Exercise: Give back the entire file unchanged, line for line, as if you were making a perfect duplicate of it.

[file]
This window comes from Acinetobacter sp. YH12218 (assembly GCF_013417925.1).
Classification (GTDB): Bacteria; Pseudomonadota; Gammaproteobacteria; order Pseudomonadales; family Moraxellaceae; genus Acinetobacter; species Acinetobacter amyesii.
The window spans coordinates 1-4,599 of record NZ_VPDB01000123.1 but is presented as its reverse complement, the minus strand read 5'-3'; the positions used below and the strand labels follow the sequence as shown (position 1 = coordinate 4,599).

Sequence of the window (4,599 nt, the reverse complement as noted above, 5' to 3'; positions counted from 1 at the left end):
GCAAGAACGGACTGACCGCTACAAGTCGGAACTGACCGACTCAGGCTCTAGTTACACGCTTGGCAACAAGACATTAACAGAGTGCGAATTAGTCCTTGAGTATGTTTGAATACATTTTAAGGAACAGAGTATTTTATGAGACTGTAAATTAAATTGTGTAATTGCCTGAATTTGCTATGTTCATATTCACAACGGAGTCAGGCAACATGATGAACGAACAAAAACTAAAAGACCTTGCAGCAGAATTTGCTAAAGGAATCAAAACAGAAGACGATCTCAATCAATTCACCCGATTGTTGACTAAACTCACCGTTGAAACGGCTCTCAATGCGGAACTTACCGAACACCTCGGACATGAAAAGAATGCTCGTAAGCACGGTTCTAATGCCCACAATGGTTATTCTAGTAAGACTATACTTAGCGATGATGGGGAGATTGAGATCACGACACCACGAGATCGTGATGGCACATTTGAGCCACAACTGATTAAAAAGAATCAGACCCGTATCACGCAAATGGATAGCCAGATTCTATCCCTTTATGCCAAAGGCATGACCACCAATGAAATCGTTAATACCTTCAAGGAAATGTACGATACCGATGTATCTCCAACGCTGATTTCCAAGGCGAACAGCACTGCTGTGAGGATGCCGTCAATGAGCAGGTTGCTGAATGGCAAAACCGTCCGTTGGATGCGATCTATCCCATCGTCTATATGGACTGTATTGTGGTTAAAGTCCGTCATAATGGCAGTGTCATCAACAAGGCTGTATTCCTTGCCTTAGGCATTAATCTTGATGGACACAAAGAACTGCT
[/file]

This window comes from Acinetobacter sp. YH12218 (assembly GCF_013417925.1).
Classification (GTDB): Bacteria; Pseudomonadota; Gammaproteobacteria; order Pseudomonadales; family Moraxellaceae; genus Acinetobacter; species Acinetobacter amyesii.
The window spans coordinates 1-4,599 of record NZ_VPDB01000123.1 but is presented as its reverse complement, the minus strand read 5'-3'; the positions used below and the strand labels follow the sequence as shown (position 1 = coordinate 4,599).

Sequence of the window (4,599 nt, the reverse complement as noted above, 5' to 3'; positions counted from 1 at the left end):
GCAAGAACGGACTGACCGCTACAAGTCGGAACTGACCGACTCAGGCTCTAGTTACACGCTTGGCAACAAGACATTAACAGAGTGCGAATTAGTCCTTGAGTATGTTTGAATACATTTTAAGGAACAGAGTATTTTATGAGACTGTAAATTAAATTGTGTAATTGCCTGAATTTGCTATGTTCATATTCACAACGGAGTCAGGCAACATGATGAACGAACAAAAACTAAAAGACCTTGCAGCAGAATTTGCTAAAGGAATCAAAACAGAAGACGATCTCAATCAATTCACCCGATTGTTGACTAAACTCACCGTTGAAACGGCTCTCAATGCGGAACTTACCGAACACCTCGGACATGAAAAGAATGCTCGTAAGCACGGTTCTAATGCCCACAATGGTTATTCTAGTAAGACTATACTTAGCGATGATGGGGAGATTGAGATCACGACACCACGAGATCGTGATGGCACATTTGAGCCACAACTGATTAAAAAGAATCAGACCCGTATCACGCAAATGGATAGCCAGATTCTATCCCTTTATGCCAAAGGCATGACCACCAATGAAATCGTTAATACCTTCAAGGAAATGTACGATACCGATGTATCTCCAACGCTGATTTCCAAGGCGAACAGCACTGCTGTGAGGATGCCGTCAATGAGCAGGTTGCTGAATGGCAAAACCGTCCGTTGGATGCGATCTATCCCATCGTCTATATGGACTGTATTGTGGTTAAAGTCCGTCATAATGGCAGTGTCATCAACAAGGCTGTATTCCTTGCCTTAGGCATTAATCTTGATGGACACAAAGAACTGCT